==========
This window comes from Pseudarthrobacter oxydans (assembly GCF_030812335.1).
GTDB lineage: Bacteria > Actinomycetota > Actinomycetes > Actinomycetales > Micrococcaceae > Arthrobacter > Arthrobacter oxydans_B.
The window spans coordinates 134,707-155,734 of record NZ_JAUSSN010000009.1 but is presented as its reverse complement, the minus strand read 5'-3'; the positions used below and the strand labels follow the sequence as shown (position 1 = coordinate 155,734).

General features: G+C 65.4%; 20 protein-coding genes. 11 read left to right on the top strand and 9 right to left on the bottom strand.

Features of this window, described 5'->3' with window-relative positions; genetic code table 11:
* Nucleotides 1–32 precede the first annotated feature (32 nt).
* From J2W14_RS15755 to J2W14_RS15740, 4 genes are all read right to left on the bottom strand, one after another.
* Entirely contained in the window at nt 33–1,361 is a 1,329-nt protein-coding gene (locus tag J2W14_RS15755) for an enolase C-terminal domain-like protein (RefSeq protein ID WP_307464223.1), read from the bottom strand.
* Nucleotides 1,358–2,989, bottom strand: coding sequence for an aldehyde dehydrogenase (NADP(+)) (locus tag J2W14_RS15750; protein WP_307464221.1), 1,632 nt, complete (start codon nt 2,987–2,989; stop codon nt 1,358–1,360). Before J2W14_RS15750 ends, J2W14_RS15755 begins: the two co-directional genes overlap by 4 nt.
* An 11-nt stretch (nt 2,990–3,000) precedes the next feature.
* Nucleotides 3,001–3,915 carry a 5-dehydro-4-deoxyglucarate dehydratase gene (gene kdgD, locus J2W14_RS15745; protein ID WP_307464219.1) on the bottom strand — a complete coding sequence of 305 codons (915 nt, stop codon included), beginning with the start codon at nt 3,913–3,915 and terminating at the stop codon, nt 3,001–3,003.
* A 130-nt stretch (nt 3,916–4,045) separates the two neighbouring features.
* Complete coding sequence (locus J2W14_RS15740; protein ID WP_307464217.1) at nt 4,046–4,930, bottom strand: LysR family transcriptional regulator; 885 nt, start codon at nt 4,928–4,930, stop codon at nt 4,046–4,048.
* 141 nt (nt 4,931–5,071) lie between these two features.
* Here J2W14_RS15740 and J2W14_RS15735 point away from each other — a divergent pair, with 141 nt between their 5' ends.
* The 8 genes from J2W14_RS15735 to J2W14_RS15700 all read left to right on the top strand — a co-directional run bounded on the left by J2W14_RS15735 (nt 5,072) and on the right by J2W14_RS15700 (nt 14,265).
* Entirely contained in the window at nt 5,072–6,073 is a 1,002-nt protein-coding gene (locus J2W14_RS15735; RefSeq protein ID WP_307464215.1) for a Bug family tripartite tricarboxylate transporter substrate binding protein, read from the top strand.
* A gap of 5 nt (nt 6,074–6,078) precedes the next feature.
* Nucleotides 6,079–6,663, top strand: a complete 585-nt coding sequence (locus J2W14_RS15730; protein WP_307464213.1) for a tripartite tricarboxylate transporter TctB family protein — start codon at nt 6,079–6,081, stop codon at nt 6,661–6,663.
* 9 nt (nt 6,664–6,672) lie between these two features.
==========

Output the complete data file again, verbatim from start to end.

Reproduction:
This window comes from Pseudarthrobacter oxydans (assembly GCF_030812335.1).
GTDB lineage: Bacteria > Actinomycetota > Actinomycetes > Actinomycetales > Micrococcaceae > Arthrobacter > Arthrobacter oxydans_B.
The window spans coordinates 134,707-155,734 of record NZ_JAUSSN010000009.1 but is presented as its reverse complement, the minus strand read 5'-3'; the positions used below and the strand labels follow the sequence as shown (position 1 = coordinate 155,734).

General features: G+C 65.4%; 20 protein-coding genes. 11 read left to right on the top strand and 9 right to left on the bottom strand.

Features of this window, described 5'->3' with window-relative positions; genetic code table 11:
* Nucleotides 1–32 precede the first annotated feature (32 nt).
* From J2W14_RS15755 to J2W14_RS15740, 4 genes are all read right to left on the bottom strand, one after another.
* Entirely contained in the window at nt 33–1,361 is a 1,329-nt protein-coding gene (locus tag J2W14_RS15755) for an enolase C-terminal domain-like protein (RefSeq protein ID WP_307464223.1), read from the bottom strand.
* Nucleotides 1,358–2,989, bottom strand: coding sequence for an aldehyde dehydrogenase (NADP(+)) (locus tag J2W14_RS15750; protein WP_307464221.1), 1,632 nt, complete (start codon nt 2,987–2,989; stop codon nt 1,358–1,360). Before J2W14_RS15750 ends, J2W14_RS15755 begins: the two co-directional genes overlap by 4 nt.
* An 11-nt stretch (nt 2,990–3,000) precedes the next feature.
* Nucleotides 3,001–3,915 carry a 5-dehydro-4-deoxyglucarate dehydratase gene (gene kdgD, locus J2W14_RS15745; protein ID WP_307464219.1) on the bottom strand — a complete coding sequence of 305 codons (915 nt, stop codon included), beginning with the start codon at nt 3,913–3,915 and terminating at the stop codon, nt 3,001–3,003.
* A 130-nt stretch (nt 3,916–4,045) separates the two neighbouring features.
* Complete coding sequence (locus J2W14_RS15740; protein ID WP_307464217.1) at nt 4,046–4,930, bottom strand: LysR family transcriptional regulator; 885 nt, start codon at nt 4,928–4,930, stop codon at nt 4,046–4,048.
* 141 nt (nt 4,931–5,071) lie between these two features.
* Here J2W14_RS15740 and J2W14_RS15735 point away from each other — a divergent pair, with 141 nt between their 5' ends.
* The 8 genes from J2W14_RS15735 to J2W14_RS15700 all read left to right on the top strand — a co-directional run bounded on the left by J2W14_RS15735 (nt 5,072) and on the right by J2W14_RS15700 (nt 14,265).
* Entirely contained in the window at nt 5,072–6,073 is a 1,002-nt protein-coding gene (locus J2W14_RS15735; RefSeq protein ID WP_307464215.1) for a Bug family tripartite tricarboxylate transporter substrate binding protein, read from the top strand.
* A gap of 5 nt (nt 6,074–6,078) precedes the next feature.
* Nucleotides 6,079–6,663, top strand: a complete 585-nt coding sequence (locus J2W14_RS15730; protein WP_307464213.1) for a tripartite tricarboxylate transporter TctB family protein — start codon at nt 6,079–6,081, stop codon at nt 6,661–6,663.
* 9 nt (nt 6,664–6,672) lie between these two features.